Guy Critelli of Madeira Beach displays a 24 1/2-pound Italian white radish he grew in his home garden on Pelican Lane.
MADEIRA BEACH – When Guy Critelli received some radish seeds from his sister in Italy, he didn’t waste any time planting them in his home garden.
But as time progressed, it became evident these weren’t your normal run of the mill radish seeds.
Like a chapter out of “Jack and the Beanstalk,” a pair of Italian white radish plants continued to grow through the winter into early spring. Then last week, Critelli pulled one from his rich garden soil and discovered he had a very large root vegetable.
It measured 29 inches long, 6 inches wide and weighed 24 1/2 pounds.
“I don’t know how it happened,” said Critelli, who used to operate Mr. C Concrete in Seminole. “I just soaked the ground a lot.”
A quick search on the Internet showed it’s not the largest radish on record. That honor goes to Jeevan Singh Bisht of Meerut, India, who harvested a 10-kilogram (about 22 pounds) radish that measured 4 feet, 4 inches in length and 14 inches in diameter.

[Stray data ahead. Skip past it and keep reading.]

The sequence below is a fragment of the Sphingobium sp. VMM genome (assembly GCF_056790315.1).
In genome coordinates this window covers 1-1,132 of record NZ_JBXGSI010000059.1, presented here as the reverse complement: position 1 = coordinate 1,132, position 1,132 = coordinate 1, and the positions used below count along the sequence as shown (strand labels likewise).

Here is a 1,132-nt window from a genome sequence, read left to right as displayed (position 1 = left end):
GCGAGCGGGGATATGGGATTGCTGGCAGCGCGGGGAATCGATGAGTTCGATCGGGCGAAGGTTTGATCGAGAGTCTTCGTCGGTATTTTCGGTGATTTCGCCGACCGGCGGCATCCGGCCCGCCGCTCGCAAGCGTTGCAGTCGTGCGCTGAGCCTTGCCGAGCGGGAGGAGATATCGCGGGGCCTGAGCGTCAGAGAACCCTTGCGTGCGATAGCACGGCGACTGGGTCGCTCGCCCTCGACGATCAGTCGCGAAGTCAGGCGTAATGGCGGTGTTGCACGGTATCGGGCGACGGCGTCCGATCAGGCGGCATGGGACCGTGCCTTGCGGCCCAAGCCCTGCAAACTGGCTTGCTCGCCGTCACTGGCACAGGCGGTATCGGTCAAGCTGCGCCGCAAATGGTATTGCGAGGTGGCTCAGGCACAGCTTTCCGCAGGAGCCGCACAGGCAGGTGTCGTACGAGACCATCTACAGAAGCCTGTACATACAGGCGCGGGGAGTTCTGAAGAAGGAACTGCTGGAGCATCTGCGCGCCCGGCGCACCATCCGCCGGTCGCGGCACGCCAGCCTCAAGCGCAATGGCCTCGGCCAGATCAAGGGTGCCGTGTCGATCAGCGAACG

However, it is one of the largest ever grown in Florida, according to Theresa Badurek, an urban horticulture extension agent with the Pinellas County Extension Office.
“I would say it is definitely out of the ordinary,” Badurek said.
Badurek checked the records at the University of Florida and discovered the largest radish on record weighed 25 pounds. It was grown in Hillsborough County in 1977.
Another, which tipped the scales at 23 pounds, 5 ounces, was grown in Alachua County in 1992.
“If it weighs more than 25 pounds, we could have a state record,” Badurek said.
Part of Critelli’s success could be attributed to the soil he planted the seeds in. Instead of using the usual sandy soil found in the area, Critelli planted in an organic bed of cow manure, topped with a layer of mulch.
His formula for success is evident in another radish plant that grew a couple of feet away and produced a visible 23 1/2-inch radish. This one hasn’t been harvested yet and its seeds will ultimately be used for more plants, Critellli said.
The bigger radish, which Critelli said has a sweet flavor to it, will be sliced up and pickled by his wife Grace for future consumption.
“We like to boil and fry them,” he said.
Critelli, who has lived in the area for 31 years, has enjoyed gardening since he was a boy growing up in Italy.
In addition to his radishes, he also grows tomatoes, grapes, fava beans and rosemary in his Pelican Lane garden.
He also owns 80 acres in Gilchrist County where he grows chestnut and olive trees.